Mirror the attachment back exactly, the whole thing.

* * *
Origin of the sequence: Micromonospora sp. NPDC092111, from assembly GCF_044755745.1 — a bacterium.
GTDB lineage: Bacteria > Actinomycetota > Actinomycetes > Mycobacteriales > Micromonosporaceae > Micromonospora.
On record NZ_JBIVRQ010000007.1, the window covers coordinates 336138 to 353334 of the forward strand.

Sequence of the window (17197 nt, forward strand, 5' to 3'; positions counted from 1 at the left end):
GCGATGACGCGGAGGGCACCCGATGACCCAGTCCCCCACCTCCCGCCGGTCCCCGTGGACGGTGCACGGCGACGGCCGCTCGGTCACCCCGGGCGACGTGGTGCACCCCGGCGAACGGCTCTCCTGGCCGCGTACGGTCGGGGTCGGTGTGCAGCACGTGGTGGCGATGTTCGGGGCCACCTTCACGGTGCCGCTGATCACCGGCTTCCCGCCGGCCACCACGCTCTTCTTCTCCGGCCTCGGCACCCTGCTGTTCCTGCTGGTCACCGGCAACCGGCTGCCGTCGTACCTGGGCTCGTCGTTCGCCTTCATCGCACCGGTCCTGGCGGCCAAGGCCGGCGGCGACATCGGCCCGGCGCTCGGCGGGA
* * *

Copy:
Origin of the sequence: Micromonospora sp. NPDC092111, from assembly GCF_044755745.1 — a bacterium.
GTDB lineage: Bacteria > Actinomycetota > Actinomycetes > Mycobacteriales > Micromonosporaceae > Micromonospora.
On record NZ_JBIVRQ010000007.1, the window covers coordinates 336138 to 353334 of the forward strand.

Sequence of the window (17197 nt, forward strand, 5' to 3'; positions counted from 1 at the left end):
GCGATGACGCGGAGGGCACCCGATGACCCAGTCCCCCACCTCCCGCCGGTCCCCGTGGACGGTGCACGGCGACGGCCGCTCGGTCACCCCGGGCGACGTGGTGCACCCCGGCGAACGGCTCTCCTGGCCGCGTACGGTCGGGGTCGGTGTGCAGCACGTGGTGGCGATGTTCGGGGCCACCTTCACGGTGCCGCTGATCACCGGCTTCCCGCCGGCCACCACGCTCTTCTTCTCCGGCCTCGGCACCCTGCTGTTCCTGCTGGTCACCGGCAACCGGCTGCCGTCGTACCTGGGCTCGTCGTTCGCCTTCATCGCACCGGTCCTGGCGGCCAAGGCCGGCGGCGACATCGGCCCGGCGCTCGGCGGGA